• Inactive Ingredient Search for Approved Drug Products

    Database provides ability to search for inactive ingredients in approved drug products.  Read more about the Inactive Ingredients Database.

  • National Drug Code Directory

    The current edition of the NDC Directory is limited to prescription drugs and insulin products that have been manufactured, prepared, propagated, compounded, or processed by registered establishments for commercial distribution. The products have been listed in accordance with the Drug Listing Act and regulatory provisions concerning the submission of drug product information to FDA.  Read more about the National Drug Code Directory.

  • Orange Book (Approved Drug Products with Therapeutic Equivalence)

    The Electronic Orange Book (EOB) Query enables searching of the approved drug list by active ingredient, proprietary name, applicant holder, applicant number or patent. The Approved Drug Products EOB Query web files are downloadable. The files are ASCII text tilde (~) delimited. They are zipped into a self-extracting file, EOBZIP.ZIP. Allow for approximately 5 megabytes for the unzip process. Access files here.

  • Postmarket Requirements and Commitments

    Provides information to the public on postmarket requirements and commitments. The phrase postmarket requirements and commitments refers to studies and clinical trials that sponsors conduct after approval to gather additional information about a product's safety, efficacy, or optimal use. Some of the studies and clinical trials may be required; others may be studies or clinical trials a sponsor has committed to conduct.  Read more about the Postmarket Requirements and Commitments database.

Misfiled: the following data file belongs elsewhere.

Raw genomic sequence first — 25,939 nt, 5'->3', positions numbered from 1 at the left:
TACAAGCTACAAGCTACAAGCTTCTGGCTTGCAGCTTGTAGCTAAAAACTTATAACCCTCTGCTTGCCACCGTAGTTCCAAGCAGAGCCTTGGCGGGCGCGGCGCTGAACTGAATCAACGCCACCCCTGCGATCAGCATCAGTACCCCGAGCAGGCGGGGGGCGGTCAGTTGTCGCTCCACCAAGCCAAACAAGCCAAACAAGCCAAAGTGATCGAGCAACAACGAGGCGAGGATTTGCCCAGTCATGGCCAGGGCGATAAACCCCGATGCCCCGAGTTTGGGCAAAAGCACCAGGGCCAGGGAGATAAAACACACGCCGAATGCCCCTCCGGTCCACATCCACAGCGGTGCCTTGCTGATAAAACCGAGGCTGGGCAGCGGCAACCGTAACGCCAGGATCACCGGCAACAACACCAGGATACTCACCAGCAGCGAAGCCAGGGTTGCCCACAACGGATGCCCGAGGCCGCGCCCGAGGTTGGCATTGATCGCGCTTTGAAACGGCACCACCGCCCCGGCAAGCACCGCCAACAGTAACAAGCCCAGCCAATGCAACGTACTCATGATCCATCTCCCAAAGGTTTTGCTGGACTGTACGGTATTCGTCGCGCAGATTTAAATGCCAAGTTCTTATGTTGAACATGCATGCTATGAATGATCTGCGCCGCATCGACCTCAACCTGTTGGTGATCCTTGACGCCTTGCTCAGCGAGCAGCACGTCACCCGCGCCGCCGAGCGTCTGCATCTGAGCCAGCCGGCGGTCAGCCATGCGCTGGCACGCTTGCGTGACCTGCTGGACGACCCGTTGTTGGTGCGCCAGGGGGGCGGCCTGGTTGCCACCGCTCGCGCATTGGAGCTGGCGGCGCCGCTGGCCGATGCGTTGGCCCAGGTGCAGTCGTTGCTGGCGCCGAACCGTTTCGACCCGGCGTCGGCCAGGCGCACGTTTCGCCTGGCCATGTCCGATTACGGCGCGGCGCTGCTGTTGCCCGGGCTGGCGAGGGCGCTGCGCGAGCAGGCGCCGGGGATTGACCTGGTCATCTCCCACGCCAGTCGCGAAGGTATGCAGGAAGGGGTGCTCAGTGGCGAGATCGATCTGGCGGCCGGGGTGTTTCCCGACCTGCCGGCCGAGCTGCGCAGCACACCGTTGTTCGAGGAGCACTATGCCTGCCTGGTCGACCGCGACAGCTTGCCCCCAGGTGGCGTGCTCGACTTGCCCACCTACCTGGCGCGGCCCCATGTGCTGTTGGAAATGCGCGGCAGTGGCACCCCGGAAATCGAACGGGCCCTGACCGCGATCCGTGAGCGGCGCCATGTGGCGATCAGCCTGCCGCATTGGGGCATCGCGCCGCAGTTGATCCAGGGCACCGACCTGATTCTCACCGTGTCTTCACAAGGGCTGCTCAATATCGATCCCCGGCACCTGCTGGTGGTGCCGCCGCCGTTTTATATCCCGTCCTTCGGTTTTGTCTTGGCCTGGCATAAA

Food

  • Everything Added to Food in the United States (EAFUS)

    This database includes a list of substances that contain ingredients added directly to food that FDA has either approved as food additives or listed or affirmed as generally recognized as safe (GRAS). It contains only a partial list of all food ingredients that may in fact be lawfully added to food because under federal law some ingredients may be added to food under a GRAS determination made independently from the FDA.

  • Generally Recognized as Safe (GRAS) Substances Database

    This database allows access to opinions and conclusions from 115 reports published between 1972-1980 from the committee of scientists known as the Select Committee on GRAS Substances (SCOGS) on the safety of over 370 Generally Recognized As Safe (GRAS) food substances. The database allows users to search for the SCOGS opinion and conclusion, and includes the United States Code of Federal Regulations (21 CFR) citation for those GRAS food substances that have been codified in the CFR.

  • List of Indirect Additives Use in Food Contact Substances

    This database includes a list of certain "indirect" food additives--generally substances that may come into contact with food as part of packaging or processing equipment, but are not intended to be added directly to food--that are found (or, in the case of some of the polymers, are implied) in 21 CFR Parts 175 - 178. The regulation(s) cited for a substance should always be consulted for the complete context before any conclusion is made as to allowed regulated use. Additional "indirect" additives that are effective as part of the food contact substance notification program or that are exempted from regulation as food additives in accordance with 21 CFR 170.39 "Threshold of Regulation (TOR) exemptions for substances used in food-contact articles" are listed in separate inventories.